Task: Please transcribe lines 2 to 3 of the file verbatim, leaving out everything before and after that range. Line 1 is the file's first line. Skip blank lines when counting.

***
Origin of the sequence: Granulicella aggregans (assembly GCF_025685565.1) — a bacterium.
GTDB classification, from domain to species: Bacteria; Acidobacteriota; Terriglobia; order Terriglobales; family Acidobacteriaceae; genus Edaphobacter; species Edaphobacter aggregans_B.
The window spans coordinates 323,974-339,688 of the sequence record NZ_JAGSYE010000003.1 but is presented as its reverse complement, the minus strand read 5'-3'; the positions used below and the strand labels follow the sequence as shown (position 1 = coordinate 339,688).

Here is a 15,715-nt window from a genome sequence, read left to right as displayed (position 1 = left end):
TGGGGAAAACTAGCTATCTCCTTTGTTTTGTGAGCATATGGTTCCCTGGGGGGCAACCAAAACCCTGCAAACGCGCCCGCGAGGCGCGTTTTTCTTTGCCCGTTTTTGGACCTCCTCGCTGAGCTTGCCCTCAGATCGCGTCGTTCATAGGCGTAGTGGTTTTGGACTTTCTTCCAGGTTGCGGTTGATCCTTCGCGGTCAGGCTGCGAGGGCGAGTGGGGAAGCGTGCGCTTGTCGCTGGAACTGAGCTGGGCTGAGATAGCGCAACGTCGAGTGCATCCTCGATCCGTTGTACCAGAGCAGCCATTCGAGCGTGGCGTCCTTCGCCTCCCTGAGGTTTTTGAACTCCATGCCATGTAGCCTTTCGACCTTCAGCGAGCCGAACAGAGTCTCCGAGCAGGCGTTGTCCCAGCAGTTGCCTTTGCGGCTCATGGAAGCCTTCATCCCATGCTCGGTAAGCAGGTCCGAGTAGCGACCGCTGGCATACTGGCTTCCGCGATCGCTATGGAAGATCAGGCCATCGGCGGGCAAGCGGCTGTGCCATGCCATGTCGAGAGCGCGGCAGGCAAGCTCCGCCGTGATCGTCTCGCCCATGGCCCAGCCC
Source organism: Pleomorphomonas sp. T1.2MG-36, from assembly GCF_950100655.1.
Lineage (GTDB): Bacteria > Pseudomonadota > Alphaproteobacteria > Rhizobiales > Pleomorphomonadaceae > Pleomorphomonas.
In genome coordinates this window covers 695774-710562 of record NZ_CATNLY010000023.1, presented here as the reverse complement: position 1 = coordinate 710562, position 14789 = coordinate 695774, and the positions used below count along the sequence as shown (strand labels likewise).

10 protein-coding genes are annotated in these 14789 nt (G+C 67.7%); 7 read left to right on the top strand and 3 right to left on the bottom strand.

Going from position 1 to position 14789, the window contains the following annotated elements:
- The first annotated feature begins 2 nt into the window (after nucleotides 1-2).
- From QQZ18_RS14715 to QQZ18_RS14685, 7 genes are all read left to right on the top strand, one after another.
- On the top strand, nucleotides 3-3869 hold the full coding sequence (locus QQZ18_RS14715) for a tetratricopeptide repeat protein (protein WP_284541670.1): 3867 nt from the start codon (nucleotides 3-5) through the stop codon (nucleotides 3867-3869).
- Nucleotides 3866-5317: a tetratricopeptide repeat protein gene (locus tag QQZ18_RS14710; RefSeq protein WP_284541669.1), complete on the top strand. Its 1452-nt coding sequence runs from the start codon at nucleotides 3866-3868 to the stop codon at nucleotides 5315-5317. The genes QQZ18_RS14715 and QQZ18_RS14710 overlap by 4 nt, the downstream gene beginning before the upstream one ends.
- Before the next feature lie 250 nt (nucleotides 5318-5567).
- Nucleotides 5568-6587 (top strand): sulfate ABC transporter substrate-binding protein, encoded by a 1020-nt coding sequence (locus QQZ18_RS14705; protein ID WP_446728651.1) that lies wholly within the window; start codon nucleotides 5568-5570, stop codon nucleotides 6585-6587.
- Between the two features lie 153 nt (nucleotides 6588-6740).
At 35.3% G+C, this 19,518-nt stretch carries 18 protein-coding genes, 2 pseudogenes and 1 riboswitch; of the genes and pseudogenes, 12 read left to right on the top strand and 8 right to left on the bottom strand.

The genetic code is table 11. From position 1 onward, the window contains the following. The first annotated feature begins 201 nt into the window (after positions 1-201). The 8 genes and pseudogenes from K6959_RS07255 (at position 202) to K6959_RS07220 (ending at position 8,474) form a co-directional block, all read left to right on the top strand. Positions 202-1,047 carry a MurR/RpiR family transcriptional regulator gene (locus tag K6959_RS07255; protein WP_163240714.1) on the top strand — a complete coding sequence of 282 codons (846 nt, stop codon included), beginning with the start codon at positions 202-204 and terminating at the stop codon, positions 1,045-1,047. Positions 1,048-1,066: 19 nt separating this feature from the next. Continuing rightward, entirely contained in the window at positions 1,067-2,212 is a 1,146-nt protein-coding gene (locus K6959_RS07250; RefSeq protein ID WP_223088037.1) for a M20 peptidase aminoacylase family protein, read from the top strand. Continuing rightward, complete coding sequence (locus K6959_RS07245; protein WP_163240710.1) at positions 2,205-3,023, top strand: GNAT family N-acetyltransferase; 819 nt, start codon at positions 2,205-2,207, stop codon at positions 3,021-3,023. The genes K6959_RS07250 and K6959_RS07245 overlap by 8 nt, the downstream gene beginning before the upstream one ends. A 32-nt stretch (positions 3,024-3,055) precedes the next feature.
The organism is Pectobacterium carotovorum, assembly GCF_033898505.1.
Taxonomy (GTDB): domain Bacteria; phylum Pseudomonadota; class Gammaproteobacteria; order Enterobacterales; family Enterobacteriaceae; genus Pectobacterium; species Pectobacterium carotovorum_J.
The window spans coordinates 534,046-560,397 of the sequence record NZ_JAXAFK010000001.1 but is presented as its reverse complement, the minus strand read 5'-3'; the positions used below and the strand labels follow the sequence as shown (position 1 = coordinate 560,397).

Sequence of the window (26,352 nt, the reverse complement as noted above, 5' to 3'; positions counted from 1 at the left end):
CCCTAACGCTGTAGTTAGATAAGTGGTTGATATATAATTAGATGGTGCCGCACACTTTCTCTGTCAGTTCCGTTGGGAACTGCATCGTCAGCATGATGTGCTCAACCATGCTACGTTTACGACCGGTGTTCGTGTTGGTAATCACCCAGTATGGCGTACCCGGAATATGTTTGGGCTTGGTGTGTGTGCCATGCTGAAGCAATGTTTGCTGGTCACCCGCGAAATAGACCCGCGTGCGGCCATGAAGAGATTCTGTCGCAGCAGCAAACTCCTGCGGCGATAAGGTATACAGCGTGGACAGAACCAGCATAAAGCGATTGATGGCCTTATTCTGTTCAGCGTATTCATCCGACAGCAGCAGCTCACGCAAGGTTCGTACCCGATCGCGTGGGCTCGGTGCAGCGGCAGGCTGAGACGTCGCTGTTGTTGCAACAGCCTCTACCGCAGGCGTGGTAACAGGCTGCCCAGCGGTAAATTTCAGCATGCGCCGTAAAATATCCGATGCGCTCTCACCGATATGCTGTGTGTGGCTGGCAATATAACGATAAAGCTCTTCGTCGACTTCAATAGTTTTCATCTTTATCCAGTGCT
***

GTDB classification, from domain to species: Bacteria; Acidobacteriota; Terriglobia; order Terriglobales; family Acidobacteriaceae; genus Edaphobacter; species Edaphobacter aggregans_B.
The window spans coordinates 323,974-339,688 of the sequence record NZ_JAGSYE010000003.1 but is presented as its reverse complement, the minus strand read 5'-3'; the positions used below and the strand labels follow the sequence as shown (position 1 = coordinate 339,688).